Two sets of experiments simulating the curing conditions of concrete caisson constructions in the Arctic were carried out at Sherbrooke University, Province of Quebec, Canada, and at Nanisivik, in the extreme north of Baffin Island, Canada (73° north). More than 500 concrete specimens were tested for various ages and initial curing periods. After they were cast, the concrete specimens were initially cured at about 4°C (39°F) for 3 to 15 h and then immersed in seawater at 0°C (32°F) until testing. Their compressive strengths at different ages, up to one year, and Young's modulus at 28 days were compared with those of specimens of the same concrete and same age cured under room temperature.
These two sets of experiments have shown that if 9 h of initial curing at about 4°C (39°F) is allowed for the concrete before immersion in seawater at 0°C (32°F), the design compressive strength of the concrete can be achieved at 56 days. The rate of development of compressive strength during the first two weeks is slow because of the low temperature of the curing environment.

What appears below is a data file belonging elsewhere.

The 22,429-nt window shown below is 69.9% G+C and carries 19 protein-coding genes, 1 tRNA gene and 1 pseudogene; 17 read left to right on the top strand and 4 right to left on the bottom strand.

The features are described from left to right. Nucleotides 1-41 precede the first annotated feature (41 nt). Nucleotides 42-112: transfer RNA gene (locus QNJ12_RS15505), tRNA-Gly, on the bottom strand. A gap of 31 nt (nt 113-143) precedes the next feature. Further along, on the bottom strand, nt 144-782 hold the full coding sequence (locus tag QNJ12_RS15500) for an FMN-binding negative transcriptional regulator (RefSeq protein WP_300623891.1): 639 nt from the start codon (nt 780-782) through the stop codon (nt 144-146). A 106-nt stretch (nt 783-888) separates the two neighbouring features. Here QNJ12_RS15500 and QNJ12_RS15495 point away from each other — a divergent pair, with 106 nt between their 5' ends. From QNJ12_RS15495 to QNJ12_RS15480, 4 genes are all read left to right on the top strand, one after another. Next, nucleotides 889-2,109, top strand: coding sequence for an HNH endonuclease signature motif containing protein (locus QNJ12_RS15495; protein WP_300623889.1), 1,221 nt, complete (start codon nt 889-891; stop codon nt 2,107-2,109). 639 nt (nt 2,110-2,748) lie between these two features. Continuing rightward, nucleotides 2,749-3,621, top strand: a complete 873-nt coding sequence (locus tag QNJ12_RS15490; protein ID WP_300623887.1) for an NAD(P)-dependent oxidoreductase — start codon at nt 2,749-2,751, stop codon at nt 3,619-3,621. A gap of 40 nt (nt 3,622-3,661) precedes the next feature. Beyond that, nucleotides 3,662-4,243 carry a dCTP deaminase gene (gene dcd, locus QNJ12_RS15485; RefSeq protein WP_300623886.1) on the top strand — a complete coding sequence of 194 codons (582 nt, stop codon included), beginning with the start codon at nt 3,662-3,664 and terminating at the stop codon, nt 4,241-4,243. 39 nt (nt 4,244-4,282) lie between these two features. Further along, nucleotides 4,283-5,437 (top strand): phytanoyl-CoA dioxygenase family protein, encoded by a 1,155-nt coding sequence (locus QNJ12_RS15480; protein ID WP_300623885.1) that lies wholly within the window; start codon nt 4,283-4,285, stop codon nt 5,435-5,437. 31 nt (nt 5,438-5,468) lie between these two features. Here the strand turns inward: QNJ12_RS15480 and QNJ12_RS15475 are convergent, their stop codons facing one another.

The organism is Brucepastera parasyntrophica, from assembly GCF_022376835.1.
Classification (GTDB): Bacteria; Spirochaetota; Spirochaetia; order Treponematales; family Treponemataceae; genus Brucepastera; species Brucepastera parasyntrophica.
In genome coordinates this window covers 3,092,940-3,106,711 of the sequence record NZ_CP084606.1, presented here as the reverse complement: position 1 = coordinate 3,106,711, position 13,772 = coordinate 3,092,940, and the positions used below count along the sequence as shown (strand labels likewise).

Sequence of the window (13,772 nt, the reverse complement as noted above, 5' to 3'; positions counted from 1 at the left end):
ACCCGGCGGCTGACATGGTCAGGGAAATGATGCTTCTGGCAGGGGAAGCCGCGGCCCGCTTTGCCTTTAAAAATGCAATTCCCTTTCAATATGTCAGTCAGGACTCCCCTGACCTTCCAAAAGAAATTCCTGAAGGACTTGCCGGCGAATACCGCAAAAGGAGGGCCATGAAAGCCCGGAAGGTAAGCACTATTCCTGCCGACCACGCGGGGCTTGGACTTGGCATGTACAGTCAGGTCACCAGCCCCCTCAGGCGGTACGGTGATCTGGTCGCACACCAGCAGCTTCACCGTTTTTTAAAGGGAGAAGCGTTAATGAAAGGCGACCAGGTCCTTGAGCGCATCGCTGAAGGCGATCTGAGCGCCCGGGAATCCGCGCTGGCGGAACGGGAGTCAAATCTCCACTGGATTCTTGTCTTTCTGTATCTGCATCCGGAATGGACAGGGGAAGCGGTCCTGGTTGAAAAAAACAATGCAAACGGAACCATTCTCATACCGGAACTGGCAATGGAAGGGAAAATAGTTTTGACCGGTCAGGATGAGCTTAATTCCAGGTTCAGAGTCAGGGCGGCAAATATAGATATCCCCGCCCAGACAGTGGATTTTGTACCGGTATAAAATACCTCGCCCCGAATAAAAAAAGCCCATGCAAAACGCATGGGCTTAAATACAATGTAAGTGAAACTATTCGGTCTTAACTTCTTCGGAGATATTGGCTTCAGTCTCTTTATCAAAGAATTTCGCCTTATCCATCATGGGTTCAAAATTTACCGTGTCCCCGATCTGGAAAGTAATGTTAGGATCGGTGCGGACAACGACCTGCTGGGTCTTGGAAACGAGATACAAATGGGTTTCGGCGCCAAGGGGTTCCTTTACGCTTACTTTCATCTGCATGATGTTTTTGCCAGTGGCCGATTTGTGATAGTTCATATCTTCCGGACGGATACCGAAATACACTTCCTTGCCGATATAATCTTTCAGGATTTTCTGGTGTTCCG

The temperature of the fresh concrete and its water/cement ratio are the two most important parameters that determine the early strength of the concrete.